EXTERIOR: Main (south) elevation: two-storeys with three first-floor windows and narrow end stacks; a fourth window to the right is now blocked with its lintel clearly visible; bracketed eaves. The near central entrance is protected by a gabled porch, with a window to either side. Windows are aligned to create a symmetrical fa├žade, and are fitted with C20 replacement casements. All windows retain timber lintels and narrow slate sills, and there is a rough slate drip course.

Forehouse: the main entrance opens directly into the forehouse (principal room) with a substantial chamfered ceiling beam spanning front to back. The inglenook in the east gable has a bessemer beam supported by a heck post, into which a later chimneybreast and smaller stone fireplace have been inserted. The inglenook is flanked to the left by an original gable entrance with a four-board plank and batten door, and to the right by a spice cupboard retaining butterfly hinges and oak joinery including a panel door. A former fire window (now blocked) originally lit the inglenook, and above it is a hollowed-out wooden lintel forming a possible cupboard. Several metal hooks are fixed to the ceiling within the inglenook.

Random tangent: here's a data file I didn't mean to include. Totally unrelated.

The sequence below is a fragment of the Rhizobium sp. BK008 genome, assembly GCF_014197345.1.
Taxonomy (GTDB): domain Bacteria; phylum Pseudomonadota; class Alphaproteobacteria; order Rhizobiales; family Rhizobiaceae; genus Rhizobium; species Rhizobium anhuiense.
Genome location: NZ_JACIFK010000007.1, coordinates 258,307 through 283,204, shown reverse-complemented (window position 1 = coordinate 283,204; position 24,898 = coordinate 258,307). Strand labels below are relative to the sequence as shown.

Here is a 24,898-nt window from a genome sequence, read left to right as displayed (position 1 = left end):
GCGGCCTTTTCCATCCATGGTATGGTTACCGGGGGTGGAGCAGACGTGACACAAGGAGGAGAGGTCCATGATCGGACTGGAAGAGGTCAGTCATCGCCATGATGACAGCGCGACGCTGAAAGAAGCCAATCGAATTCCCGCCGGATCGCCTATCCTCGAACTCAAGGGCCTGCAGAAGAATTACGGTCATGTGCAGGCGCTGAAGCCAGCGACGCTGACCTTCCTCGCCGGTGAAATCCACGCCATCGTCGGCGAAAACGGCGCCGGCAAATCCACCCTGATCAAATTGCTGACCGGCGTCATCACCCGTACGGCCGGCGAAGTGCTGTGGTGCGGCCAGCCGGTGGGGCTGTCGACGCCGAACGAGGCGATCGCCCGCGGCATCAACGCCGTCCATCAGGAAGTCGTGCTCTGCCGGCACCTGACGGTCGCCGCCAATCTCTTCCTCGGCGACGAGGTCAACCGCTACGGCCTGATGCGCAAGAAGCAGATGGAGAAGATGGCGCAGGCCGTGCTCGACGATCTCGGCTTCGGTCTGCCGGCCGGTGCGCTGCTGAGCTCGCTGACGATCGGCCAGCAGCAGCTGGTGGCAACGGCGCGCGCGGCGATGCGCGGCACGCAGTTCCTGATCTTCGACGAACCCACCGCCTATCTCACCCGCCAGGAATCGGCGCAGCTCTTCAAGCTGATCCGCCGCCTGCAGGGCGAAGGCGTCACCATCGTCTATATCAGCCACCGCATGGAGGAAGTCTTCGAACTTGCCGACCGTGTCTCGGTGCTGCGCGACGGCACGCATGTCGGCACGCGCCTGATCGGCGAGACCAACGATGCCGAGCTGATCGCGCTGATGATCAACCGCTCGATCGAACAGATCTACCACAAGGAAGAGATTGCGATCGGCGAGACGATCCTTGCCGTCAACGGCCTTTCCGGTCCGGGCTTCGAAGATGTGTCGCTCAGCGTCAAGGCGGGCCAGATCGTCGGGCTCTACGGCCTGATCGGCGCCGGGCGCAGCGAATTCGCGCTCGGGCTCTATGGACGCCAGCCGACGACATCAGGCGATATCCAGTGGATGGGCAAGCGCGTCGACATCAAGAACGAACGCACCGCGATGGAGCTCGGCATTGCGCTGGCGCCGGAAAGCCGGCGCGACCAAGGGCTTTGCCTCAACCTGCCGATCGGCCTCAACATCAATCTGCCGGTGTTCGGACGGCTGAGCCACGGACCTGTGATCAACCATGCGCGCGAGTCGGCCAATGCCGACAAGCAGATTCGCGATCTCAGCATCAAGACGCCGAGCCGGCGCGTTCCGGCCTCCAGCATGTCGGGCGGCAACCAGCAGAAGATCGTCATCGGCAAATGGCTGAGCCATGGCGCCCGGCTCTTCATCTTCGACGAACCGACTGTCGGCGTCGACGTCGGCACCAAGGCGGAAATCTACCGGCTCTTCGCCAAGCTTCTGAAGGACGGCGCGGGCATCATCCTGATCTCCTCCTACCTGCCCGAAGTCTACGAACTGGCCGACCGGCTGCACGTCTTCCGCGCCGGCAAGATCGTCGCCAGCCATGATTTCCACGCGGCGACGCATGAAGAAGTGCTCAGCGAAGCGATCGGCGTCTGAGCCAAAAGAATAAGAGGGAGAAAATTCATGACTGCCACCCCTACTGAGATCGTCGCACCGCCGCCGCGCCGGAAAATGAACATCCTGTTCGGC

Parlour (secondary room): a smaller room, divided from the forehouse by a plank-and-muntin screen with a central square-headed doorway; this is fitted with a three-board plank and batten door secured by round-end strap hinges and with a simple bar latch. This room has a small fire opening with spice cupboards set within plaster mouldings to either side, complete with butterfly hinges and oak joinery. The parlour is divided from the rear range by a screen of small-square panelling with a square-headed opening fitted with a nine-panelled door secured by strap hinges and with an upright handle. Both ground floor screens sit directly on the stone-slabbed floor, and doors are hand sawn and mostly retain original door furniture.